Most common causes of household mold

Posted by Matt Buchanan

In 2017 we’re committing much of our blogging efforts to discuss mold. Over the course of the past several years, as homeowners have become more educated about the health effects of black mold exposure, they’ve rightly become more concerned with their home’s health. So in this blog installment, we’ll discuss the most common causes of a sick home that is infested with toxic black mold.¬†Our hope with this post is to help you better understand what causes mold so that you can make sure to be on the lookout and prevent damaging mold growth in your home in the future!

 

Why does black mold growth occur?

 

Before we jump into the most common causes of black mold, it’s important to explain the reasons black mold forms in the first place. But first a surprising fact: every home has black mold. There are trace amounts in virtually any indoor environment. That isn’t meant to scare you. At low levels it is entirely benign. It’s when it has the right conditions in place to grow that it becomes a severe health risk.

Here’s the simple formula for a bad mold problem in your home:

() Food – mold can eat any organic substance, such as the wood in your walls, paster, your cabinets, subfloor, etc.

() A warm, dark place – mold can’t survive in areas that are exposed to high levels of UV light. It also can’t survive in very cold conditions. Luckily for mold, there are plenty of areas in your home that are dark and remain the perfect temperature to ensure its survival.

() Moisture – Like us, mold needs water. Every surface in your home has some moisture in it. But if those levels get elevated, that’s when things can go south quickly.

() Time – and not much of it. Some people think mold is a very slow threat. The reality is that it’s an extremely aggressive and fast threat. With the right conditions listed above, it only needs a couple of days to start growing rapidly.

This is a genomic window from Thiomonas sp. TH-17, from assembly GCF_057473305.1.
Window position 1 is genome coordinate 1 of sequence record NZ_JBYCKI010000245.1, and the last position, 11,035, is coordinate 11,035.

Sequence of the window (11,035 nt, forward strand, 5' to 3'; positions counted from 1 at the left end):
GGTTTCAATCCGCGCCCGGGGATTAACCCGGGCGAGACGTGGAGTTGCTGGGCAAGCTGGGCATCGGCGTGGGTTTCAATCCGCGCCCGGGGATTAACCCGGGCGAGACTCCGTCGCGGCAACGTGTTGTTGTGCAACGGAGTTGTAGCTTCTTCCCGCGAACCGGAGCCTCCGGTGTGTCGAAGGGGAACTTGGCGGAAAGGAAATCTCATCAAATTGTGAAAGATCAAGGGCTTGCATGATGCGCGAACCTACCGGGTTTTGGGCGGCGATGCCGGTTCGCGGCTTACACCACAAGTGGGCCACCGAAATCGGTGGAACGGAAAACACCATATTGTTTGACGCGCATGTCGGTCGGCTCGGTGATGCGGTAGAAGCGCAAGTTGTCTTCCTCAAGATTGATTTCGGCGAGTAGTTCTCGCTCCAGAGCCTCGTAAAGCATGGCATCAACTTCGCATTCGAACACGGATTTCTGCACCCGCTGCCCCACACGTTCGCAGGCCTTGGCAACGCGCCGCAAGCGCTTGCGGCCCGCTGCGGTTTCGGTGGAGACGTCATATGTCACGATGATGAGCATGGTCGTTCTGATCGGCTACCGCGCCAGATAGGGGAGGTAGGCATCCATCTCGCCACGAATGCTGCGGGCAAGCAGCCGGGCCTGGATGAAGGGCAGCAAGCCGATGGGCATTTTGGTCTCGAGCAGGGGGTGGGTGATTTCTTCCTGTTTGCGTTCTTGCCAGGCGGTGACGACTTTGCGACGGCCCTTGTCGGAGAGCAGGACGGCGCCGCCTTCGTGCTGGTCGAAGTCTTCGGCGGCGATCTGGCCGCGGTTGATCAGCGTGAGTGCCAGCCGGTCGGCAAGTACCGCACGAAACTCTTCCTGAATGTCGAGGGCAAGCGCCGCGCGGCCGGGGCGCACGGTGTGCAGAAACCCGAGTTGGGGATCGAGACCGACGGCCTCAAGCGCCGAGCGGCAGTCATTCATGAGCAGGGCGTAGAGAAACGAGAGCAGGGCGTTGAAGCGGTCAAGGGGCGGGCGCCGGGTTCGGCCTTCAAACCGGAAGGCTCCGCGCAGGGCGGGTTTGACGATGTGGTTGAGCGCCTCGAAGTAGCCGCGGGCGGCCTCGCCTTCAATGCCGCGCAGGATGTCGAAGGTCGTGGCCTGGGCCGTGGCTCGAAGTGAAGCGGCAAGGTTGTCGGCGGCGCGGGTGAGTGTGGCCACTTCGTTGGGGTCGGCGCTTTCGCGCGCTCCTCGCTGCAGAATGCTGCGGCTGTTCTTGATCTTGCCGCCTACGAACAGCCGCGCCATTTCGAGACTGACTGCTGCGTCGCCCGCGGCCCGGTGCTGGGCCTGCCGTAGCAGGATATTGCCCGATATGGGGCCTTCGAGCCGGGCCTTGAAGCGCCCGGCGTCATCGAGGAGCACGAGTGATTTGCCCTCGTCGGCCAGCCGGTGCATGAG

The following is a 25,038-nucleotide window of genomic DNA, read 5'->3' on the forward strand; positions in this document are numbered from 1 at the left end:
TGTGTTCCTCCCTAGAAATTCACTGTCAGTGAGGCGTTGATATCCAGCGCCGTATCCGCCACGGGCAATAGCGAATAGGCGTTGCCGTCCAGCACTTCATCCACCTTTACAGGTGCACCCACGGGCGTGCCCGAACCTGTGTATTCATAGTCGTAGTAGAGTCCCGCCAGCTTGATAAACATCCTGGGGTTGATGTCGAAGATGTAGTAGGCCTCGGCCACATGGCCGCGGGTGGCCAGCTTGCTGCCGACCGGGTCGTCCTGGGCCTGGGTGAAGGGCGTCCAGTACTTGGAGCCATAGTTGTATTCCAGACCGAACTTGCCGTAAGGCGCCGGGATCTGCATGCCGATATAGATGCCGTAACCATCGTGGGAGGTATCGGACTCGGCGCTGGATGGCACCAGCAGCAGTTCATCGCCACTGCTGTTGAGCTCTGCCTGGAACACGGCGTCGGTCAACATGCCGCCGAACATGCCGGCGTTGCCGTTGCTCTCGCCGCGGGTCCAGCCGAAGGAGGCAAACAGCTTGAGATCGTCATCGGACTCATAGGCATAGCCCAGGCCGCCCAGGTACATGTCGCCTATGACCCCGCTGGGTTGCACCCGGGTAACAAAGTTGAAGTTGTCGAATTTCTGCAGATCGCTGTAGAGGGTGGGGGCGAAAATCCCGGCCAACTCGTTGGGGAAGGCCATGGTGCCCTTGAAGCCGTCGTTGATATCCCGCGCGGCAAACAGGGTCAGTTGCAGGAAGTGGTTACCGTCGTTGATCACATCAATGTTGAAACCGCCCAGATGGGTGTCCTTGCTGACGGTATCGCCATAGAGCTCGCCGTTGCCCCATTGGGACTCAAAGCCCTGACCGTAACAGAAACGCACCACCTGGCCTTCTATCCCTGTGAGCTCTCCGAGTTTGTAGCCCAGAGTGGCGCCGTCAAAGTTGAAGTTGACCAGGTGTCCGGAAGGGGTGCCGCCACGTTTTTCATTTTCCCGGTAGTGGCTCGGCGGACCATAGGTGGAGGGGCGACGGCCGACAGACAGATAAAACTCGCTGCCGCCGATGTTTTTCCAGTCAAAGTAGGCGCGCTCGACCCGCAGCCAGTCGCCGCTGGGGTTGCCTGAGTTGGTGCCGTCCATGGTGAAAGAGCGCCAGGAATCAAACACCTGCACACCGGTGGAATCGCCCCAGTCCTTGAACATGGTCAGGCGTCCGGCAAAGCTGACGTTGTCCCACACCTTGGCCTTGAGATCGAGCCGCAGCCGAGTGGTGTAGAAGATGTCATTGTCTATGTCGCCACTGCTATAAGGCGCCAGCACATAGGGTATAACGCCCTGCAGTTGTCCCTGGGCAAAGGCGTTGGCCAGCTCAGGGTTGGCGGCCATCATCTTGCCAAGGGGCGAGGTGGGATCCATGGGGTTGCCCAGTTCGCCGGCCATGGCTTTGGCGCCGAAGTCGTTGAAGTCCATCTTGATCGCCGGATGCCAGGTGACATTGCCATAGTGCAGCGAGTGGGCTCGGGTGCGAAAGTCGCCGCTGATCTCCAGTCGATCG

Alright, now you’re an expert on what mold needs to cause problems in your home. Now let’s talk about the most common reasons we see mold growth occur…

 

Most common causes of black mold infestation

 

By knowing the most common reasons black mold grows to dangerous levels in a home, you can help protect your home and your family’s health. As a leading provider of mold removal services throughout the country, we see it all. So here’s what we’re most likely to see…

 

Slow pipe leaks

We have blogged extensively about slow leaks in homes. There are many reasons for that, but one of those reasons is because of the likelihood that not finding the leak will mean you’ll end up with a very costly black mold problem. Pipes are typically out of eyesight and buried behind walls or under floors. So when they leak, it’s not always noticeable.

 

Damaged roofing

A cold, windy winter followed by a wet spring is the perfect recipe for a roof leak. And because you’re probably not up in your attic ever, a roof leak can go undetected for a really long time. In the meantime, mold can begin eating away at your roof decking along with the structural beams holding up your roof, attic insulation, and anything else up there that is edible.

 

HVAC duct condensation

If you have a forced air climate system in your home, then you have ducts running throughout your home to carry that air to the various rooms in your home to keep the warm or cool (depending on the time of year). Sometimes condensation can occur in high enough volume to create a constant flow of moisture. And because these ducts are located in dark, hidden places in your home, they can go undetected and result in black mold growth.

 

Foundation cracks & other basement moisture issues

If you have a home with a basement, hopefully you understand the inherent risks associated with moisture and an area of your home that might reside smack dab in the middle of your area’s water table. In short, it’s always under attack from ground water and it’s always at risk of flooding or at least a small amount of water intrusion. Even the tiniest crack in your foundation can allow water to seep in over time. If your basement walls are finished, you might not notice the leak until it’s too late. Here’s an old blog post we did walking you through things you can do to prevent basement flooding and moisture problems!

About Matt Buchanan

I grew up in Irving, TX and left for Nashville, TN for college. After college I lived in Washington, DC and then in Cairo, Egypt. After coming back to the states, I spent a couple of years back in Dallas before moving with my wife to Denver!
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